Going through the barrage of films due to be screened at last year’s Dubai International Film Festival, Traitors – with a bold, scribbled star beside it – was on the top of my ‘to see’ list. Directed and co-produced by American filmmaker Sean Gullette (in association with Karim Debbagh and Audrey Rosenberg), and financed by Hoor Al Qasimi’s Sharjah Art Foundation, it represents a divine union of Eastern moods and sensibilities with punk rock vibes and aesthetics; or, in other words, more or less the sort of marriage I envisioned when I first founded this publication a couple years back, and which has constituted the basis of much of my writing. With a fast-paced storyline, a Moroccan setting, a cast of alluring and unpredictable characters that could have come straight from the frames of a comic book, and a throbbing, original soundtrack, Traitors is a veritable feast for the senses – a fact which Gullette is not shy to make note of. ‘To state the obvious … please watch [it] in the dark, on a big screen, without interruption, and with the sound quite loud!’ he told me, prior to viewing the film; and, following the instructions on the tin, I cracked open a bottle of bubbly brew (sadly there were no Casablancas on hand), turned the lights down low, tuned the dials on my stereo towards normally-unexplored territory, and slipped beneath the floral Persian patterns of my bedspread to make for the shores of Morocco.
Think Siouxsie Sioux and Johnny Thunders, guitars in tow, meet Hindi Zahra in the burned-out basement of a seedy Moroccan haunt; our girl is one part woman, two parts rebel, and five parts pure, unfiltered rock and roll
On the outset, Gullette’s film appears to be one centred around the power and allure of rock music, particularly in a North African context; however, as it progresses, it also comes to provide a powerful social commentary on the current generation of Morocco’s youth and their hopes, aspirations, frustrations, dilemmas, and anxieties, evoking at times a mood similar to that prevalent in earlier films such as Fatih Akin’s Head On, Bahman Ghobadi’s No One Knows About Persian Cats, and more recently – sans rock and roll, albeit – Hicham Lasri’s They are the Dogs, also set in Morocco. Cop stops you at a roadblock, takes all your papers away, belts Malika in the film’s frenetic opener; give him licence [and] registration – want ‘em back? Now you gotta pay. Here, there’s no room for censorship, subtlety, or modesty; the harangue goes on, sparing nothing and no one: son of a general speeding drunk in his Porsche Cayenne / hit a farmer on the highway – push the speed, two hundred and ten!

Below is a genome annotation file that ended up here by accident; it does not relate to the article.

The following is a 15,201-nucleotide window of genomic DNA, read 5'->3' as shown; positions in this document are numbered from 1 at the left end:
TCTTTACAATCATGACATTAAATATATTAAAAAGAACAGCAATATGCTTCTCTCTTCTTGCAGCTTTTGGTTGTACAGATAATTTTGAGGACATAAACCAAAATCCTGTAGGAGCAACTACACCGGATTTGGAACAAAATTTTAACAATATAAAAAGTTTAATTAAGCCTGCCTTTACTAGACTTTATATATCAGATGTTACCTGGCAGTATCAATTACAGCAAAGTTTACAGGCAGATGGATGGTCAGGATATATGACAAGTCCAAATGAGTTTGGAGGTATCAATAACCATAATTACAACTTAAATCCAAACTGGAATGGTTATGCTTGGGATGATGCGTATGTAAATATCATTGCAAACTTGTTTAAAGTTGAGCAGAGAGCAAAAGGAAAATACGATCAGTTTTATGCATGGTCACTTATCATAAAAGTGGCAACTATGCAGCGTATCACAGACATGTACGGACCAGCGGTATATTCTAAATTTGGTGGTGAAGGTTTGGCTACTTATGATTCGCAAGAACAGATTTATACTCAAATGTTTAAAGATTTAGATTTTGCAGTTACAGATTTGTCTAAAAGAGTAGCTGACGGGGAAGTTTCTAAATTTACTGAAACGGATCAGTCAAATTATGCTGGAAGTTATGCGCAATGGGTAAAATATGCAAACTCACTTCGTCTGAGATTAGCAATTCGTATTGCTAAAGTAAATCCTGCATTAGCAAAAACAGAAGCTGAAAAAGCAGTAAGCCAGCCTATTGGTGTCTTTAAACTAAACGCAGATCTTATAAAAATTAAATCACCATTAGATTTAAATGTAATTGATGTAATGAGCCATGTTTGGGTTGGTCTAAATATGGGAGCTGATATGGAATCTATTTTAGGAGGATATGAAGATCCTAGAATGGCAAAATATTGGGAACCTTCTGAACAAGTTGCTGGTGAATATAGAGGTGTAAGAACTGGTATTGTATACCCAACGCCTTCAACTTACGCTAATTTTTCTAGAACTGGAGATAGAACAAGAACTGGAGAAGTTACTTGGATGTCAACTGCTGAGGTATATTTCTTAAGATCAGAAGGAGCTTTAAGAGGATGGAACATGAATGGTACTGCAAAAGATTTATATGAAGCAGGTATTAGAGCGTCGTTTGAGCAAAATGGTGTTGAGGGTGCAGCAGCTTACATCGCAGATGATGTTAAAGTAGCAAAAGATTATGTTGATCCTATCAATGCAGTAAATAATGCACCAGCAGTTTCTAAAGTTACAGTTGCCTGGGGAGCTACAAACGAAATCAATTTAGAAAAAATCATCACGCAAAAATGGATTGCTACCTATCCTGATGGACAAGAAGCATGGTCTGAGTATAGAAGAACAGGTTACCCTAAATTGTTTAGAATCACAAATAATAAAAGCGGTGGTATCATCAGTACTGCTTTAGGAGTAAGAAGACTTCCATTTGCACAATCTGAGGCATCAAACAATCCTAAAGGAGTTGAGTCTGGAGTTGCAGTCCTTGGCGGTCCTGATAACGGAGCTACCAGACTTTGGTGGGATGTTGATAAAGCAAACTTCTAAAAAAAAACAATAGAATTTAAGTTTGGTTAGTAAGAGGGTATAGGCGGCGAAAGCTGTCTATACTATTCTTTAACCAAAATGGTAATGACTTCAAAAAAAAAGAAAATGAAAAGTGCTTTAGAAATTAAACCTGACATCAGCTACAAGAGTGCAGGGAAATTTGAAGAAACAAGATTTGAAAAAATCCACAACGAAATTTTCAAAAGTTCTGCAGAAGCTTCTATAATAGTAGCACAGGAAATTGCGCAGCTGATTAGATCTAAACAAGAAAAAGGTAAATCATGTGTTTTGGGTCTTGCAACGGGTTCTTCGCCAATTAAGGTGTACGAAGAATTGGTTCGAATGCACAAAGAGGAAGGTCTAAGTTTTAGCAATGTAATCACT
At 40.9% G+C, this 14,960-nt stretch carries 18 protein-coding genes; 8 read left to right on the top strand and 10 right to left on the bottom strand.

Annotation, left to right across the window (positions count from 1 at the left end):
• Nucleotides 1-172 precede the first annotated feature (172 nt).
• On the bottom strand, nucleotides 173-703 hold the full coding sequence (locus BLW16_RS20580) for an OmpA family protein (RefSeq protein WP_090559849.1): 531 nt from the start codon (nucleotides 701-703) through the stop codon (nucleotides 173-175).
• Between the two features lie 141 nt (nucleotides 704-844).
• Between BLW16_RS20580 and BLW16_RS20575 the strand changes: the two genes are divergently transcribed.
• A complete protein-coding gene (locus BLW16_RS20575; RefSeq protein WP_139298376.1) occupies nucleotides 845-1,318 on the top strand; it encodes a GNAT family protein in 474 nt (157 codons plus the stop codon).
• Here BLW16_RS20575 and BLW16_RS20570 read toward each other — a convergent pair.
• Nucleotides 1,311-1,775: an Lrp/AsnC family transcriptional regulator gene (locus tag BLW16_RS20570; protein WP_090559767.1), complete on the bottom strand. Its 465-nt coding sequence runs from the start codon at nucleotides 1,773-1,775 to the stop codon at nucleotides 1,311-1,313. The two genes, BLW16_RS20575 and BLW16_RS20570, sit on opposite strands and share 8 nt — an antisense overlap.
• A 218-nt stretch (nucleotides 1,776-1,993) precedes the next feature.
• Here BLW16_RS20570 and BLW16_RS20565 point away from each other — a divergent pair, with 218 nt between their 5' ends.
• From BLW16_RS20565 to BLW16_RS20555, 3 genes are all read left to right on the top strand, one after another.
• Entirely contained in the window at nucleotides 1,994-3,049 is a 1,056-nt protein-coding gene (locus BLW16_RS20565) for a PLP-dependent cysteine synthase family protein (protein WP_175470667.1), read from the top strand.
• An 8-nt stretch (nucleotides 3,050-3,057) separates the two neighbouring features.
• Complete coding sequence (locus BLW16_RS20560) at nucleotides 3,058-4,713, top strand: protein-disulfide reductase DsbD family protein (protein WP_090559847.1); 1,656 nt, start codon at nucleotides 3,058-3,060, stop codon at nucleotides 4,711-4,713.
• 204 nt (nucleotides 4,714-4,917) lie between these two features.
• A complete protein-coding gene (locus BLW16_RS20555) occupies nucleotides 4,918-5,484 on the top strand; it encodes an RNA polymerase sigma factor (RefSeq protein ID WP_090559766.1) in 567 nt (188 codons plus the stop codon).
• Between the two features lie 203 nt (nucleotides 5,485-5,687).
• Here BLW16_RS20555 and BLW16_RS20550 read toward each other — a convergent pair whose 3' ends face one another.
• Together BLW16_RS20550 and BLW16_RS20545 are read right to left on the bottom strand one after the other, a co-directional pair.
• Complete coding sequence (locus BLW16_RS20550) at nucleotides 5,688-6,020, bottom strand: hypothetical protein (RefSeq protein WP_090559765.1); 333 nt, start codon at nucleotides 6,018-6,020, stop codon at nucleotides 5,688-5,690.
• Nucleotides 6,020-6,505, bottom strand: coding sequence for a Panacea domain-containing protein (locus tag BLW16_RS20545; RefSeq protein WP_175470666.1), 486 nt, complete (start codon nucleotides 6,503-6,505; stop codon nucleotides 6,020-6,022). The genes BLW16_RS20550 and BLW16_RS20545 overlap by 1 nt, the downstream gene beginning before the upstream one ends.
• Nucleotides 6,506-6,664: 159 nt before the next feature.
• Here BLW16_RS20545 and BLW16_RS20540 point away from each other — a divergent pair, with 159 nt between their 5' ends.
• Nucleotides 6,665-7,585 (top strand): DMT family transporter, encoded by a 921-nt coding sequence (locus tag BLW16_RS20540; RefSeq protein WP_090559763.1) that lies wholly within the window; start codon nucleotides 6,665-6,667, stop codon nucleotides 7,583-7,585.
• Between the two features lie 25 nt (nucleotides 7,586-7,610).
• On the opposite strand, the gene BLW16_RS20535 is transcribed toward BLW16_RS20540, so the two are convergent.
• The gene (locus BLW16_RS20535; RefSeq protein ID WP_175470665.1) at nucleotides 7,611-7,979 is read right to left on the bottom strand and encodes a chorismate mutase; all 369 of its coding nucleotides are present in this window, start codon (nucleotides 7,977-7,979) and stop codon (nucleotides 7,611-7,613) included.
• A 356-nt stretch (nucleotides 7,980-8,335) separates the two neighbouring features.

As bleak as the picture of Moroccan society painted by Traitors may be, though, the film is not without its powerful messages of hope, compassion, and optimism. A drug kingpin pines for his departed sweetheart, the human side of prostitution is brilliantly portrayed in a cinematic twist, and a coke-snorting hashish dealer is shown not as a mere tool or a failure of society, but rather as a human being with emotions, feelings, and aspirations, confined by her circumstances; and, despite her trying situation and the limits to which she is pushed, Malika never once loses sight of her dreams and ideals, and even risks everything at one point to help a friend in straits even more dire than hers. Traitors is also laudable in its celebration of the defiance of norms, traditions, and values, as well as externally imposed conditions in the pursuit of freedom and happiness; whether one’s salvation lies in rock and roll, fleeing to faraway lands, or elsewhere is besides the point. ‘My mother always said, “if you are a nail, endure the knocking”’, says a friend to Malika in a moment of crisis. ‘That’s only half of the proverb’, comes the reply; ‘the other half says: if you are a hammer, strike’ …